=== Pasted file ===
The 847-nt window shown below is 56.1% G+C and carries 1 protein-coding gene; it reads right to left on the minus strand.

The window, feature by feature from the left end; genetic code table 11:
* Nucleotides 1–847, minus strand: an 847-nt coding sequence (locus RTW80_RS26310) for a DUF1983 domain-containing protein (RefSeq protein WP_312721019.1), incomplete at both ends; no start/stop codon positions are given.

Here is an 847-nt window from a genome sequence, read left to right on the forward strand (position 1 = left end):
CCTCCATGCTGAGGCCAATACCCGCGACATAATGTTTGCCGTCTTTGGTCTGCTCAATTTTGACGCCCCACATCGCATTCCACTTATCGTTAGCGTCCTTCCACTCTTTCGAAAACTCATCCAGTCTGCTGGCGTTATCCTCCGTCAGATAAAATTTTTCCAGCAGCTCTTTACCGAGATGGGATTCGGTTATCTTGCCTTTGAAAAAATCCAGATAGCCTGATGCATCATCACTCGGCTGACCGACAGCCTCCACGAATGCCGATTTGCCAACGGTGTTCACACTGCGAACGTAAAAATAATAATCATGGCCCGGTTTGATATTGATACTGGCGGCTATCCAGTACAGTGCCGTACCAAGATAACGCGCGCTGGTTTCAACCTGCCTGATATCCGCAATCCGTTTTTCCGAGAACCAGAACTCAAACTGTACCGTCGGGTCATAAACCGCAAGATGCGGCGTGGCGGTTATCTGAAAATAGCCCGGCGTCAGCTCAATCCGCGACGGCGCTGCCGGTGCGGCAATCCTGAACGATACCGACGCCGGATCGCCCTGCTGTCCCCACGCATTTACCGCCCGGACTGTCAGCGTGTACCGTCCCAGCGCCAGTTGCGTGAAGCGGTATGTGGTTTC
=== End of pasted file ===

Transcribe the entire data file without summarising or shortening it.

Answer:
The 847-nt window shown below is 56.1% G+C and carries 1 protein-coding gene; it reads right to left on the minus strand.

The window, feature by feature from the left end; genetic code table 11:
* Nucleotides 1–847, minus strand: an 847-nt coding sequence (locus RTW80_RS26310) for a DUF1983 domain-containing protein (RefSeq protein WP_312721019.1), incomplete at both ends; no start/stop codon positions are given.

Here is an 847-nt window from a genome sequence, read left to right on the forward strand (position 1 = left end):
CCTCCATGCTGAGGCCAATACCCGCGACATAATGTTTGCCGTCTTTGGTCTGCTCAATTTTGACGCCCCACATCGCATTCCACTTATCGTTAGCGTCCTTCCACTCTTTCGAAAACTCATCCAGTCTGCTGGCGTTATCCTCCGTCAGATAAAATTTTTCCAGCAGCTCTTTACCGAGATGGGATTCGGTTATCTTGCCTTTGAAAAAATCCAGATAGCCTGATGCATCATCACTCGGCTGACCGACAGCCTCCACGAATGCCGATTTGCCAACGGTGTTCACACTGCGAACGTAAAAATAATAATCATGGCCCGGTTTGATATTGATACTGGCGGCTATCCAGTACAGTGCCGTACCAAGATAACGCGCGCTGGTTTCAACCTGCCTGATATCCGCAATCCGTTTTTCCGAGAACCAGAACTCAAACTGTACCGTCGGGTCATAAACCGCAAGATGCGGCGTGGCGGTTATCTGAAAATAGCCCGGCGTCAGCTCAATCCGCGACGGCGCTGCCGGTGCGGCAATCCTGAACGATACCGACGCCGGATCGCCCTGCTGTCCCCACGCATTTACCGCCCGGACTGTCAGCGTGTACCGTCCCAGCGCCAGTTGCGTGAAGCGGTATGTGGTTTC